Big banks that get into trouble should be allowed to fail, according to Citibank, the largest in the country.

"Regulators are apparently convinced that allowing a big bank to fail would shatter the perception that all big banks are safe and would destabilize the system," said Thomas F. Huertas, a vice president of Citibank, which has deposits of $97 billion.

Yet the certainty that a bank will be rescued if it gets into trouble undermines market discipline and increases the prospect for more crises, Huertas told a House Banking subcommittee considering federal deposit insurance reform.

Insurance, he said, should be for the sole purpose of protecting the deposits of the average American, not banking institutions.

Huertas supported the concept of modified payouts -- whereby depositors with uninsured funds over $100,000 in a failed bank get paid some fraction of their claim, depending on how much the government recovers.

However, committee Chairman Fernand St Germain (D-R.I.) questioned whether overseas depositors would put money into large banks knowing the U.S. government would not come to the rescue if the banks failed.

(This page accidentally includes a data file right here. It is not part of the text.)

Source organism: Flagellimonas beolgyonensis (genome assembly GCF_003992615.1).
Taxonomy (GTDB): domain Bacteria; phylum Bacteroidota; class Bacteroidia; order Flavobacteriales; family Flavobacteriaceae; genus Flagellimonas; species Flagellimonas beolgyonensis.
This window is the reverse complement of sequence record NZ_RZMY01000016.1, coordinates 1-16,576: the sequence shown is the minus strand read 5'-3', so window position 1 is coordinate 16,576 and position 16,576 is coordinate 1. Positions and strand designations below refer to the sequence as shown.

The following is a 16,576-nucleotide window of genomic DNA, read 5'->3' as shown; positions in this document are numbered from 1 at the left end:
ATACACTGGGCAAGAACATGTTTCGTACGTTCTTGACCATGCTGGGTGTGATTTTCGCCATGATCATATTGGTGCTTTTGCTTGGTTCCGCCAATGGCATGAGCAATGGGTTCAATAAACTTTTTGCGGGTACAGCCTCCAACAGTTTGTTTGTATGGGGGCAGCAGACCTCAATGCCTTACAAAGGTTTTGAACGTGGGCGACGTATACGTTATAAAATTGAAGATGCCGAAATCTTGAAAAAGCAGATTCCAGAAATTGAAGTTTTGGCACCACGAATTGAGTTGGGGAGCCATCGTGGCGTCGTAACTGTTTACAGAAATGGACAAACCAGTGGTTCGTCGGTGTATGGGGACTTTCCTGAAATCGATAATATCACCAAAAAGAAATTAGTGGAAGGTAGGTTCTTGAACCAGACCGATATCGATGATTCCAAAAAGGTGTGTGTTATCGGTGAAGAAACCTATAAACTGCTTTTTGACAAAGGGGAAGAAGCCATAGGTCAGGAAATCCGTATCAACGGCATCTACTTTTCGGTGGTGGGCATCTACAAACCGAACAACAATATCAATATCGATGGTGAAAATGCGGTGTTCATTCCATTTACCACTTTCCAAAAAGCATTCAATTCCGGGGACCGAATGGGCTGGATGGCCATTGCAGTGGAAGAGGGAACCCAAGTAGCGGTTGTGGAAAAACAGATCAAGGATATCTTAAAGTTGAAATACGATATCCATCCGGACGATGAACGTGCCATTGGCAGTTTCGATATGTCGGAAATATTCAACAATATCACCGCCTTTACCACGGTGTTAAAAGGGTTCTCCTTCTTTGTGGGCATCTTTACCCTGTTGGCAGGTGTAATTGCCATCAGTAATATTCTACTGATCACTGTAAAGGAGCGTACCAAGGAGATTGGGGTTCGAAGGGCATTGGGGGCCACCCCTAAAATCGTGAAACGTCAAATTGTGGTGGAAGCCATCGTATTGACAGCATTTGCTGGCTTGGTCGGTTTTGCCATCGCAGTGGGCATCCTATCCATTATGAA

Huertas said that it would be "worse than doing nothing" to require banks to pay insurance premiums -- or adjusting their capital -- based on the risk of their operations, increasing the insurance fund, or assessing deposits at foreign branches.

Citibank, which has deposits in 91 countries, objects to counting these deposits for the purpose of calculating insurance premiums because of the increased costs involved.

Small banks, on the other hand, feel it would be fairer for Citibank and other large rivals to pay premiums on all their deposits, foreign as well as domestic.

Another witness, George Benston, accounting professor at the University of Rochester, presented a study contending that direct investment in real estate and other enterprises was not the culprit in the 202 failures of federally insured savings and loan associations between 1981 and 1985. The principal cause was high interest rates, the study argued.